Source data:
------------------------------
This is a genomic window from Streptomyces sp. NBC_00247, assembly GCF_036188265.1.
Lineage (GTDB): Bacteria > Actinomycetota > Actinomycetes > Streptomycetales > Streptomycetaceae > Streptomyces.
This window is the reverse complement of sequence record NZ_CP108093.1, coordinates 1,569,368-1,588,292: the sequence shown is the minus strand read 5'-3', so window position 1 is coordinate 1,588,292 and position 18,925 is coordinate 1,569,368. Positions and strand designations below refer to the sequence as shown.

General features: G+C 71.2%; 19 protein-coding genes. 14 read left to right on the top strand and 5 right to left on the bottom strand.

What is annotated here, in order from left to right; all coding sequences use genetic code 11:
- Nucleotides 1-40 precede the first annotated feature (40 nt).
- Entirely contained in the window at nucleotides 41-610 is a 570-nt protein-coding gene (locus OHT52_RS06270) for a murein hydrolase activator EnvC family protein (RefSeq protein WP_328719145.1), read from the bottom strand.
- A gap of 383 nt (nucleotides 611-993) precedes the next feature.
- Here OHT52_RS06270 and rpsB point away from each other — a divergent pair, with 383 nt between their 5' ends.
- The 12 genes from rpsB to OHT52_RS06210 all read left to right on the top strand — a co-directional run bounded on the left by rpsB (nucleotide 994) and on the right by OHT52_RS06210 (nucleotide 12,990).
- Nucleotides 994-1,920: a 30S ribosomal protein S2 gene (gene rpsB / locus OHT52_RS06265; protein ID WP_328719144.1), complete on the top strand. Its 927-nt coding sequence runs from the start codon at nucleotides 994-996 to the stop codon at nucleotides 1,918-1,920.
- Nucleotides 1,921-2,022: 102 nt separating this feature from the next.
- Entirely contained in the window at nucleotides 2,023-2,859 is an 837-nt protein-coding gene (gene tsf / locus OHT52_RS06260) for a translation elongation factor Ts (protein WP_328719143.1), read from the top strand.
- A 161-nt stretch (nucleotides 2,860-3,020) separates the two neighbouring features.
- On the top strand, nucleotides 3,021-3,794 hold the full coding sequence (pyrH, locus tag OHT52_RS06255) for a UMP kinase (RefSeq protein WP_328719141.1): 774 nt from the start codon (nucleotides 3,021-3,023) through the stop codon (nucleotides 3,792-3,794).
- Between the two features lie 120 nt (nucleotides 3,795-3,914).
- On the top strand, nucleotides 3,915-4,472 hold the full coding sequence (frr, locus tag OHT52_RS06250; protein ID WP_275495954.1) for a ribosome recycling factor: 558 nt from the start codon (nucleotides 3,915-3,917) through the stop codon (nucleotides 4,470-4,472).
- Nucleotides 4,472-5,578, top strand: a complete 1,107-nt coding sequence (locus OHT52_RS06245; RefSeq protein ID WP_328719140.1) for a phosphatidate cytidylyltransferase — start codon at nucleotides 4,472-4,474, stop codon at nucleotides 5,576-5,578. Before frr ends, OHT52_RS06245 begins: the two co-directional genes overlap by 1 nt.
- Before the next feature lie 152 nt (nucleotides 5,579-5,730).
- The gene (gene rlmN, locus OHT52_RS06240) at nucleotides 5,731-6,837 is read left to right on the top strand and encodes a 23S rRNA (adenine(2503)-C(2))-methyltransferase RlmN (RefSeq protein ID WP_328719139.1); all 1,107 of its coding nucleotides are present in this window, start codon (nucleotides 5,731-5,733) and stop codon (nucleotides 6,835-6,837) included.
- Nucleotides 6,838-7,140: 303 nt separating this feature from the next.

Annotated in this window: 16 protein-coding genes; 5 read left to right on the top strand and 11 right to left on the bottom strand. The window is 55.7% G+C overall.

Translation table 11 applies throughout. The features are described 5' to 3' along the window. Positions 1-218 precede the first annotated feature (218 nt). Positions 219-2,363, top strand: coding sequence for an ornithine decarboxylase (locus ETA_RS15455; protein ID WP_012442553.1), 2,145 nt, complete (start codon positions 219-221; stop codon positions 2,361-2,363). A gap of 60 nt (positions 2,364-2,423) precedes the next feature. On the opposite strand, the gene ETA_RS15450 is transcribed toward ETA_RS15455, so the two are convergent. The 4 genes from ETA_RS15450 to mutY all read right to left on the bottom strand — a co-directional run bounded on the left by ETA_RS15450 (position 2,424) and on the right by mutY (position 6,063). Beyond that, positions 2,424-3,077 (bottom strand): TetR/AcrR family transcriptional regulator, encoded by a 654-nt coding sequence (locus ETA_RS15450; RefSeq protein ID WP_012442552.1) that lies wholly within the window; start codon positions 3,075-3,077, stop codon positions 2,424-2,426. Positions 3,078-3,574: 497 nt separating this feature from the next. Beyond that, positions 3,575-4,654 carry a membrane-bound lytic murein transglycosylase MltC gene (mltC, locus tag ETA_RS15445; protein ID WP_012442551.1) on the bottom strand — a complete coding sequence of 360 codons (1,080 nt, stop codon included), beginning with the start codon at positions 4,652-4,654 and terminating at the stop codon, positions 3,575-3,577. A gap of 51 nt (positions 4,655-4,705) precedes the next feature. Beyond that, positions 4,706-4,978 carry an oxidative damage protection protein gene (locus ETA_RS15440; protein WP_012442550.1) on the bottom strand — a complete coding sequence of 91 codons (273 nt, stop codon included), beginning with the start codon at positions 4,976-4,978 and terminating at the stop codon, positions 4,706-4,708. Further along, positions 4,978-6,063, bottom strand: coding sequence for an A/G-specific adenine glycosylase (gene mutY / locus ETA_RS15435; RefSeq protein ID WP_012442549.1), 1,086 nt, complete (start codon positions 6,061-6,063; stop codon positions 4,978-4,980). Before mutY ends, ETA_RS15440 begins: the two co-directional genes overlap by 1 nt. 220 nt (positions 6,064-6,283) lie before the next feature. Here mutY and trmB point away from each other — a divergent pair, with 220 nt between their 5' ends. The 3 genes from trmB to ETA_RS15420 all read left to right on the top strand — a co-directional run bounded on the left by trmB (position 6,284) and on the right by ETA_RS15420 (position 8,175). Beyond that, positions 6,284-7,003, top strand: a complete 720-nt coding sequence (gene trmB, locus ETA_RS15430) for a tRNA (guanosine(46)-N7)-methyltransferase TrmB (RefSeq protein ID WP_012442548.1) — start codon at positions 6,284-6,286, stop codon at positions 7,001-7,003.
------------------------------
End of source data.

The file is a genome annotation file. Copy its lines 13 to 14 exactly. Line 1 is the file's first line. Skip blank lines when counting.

- Entirely contained in the window at nucleotides 2,023-2,859 is an 837-nt protein-coding gene (gene tsf / locus OHT52_RS06260) for a translation elongation factor Ts (protein WP_328719143.1), read from the top strand.
- A 161-nt stretch (nucleotides 2,860-3,020) separates the two neighbouring features.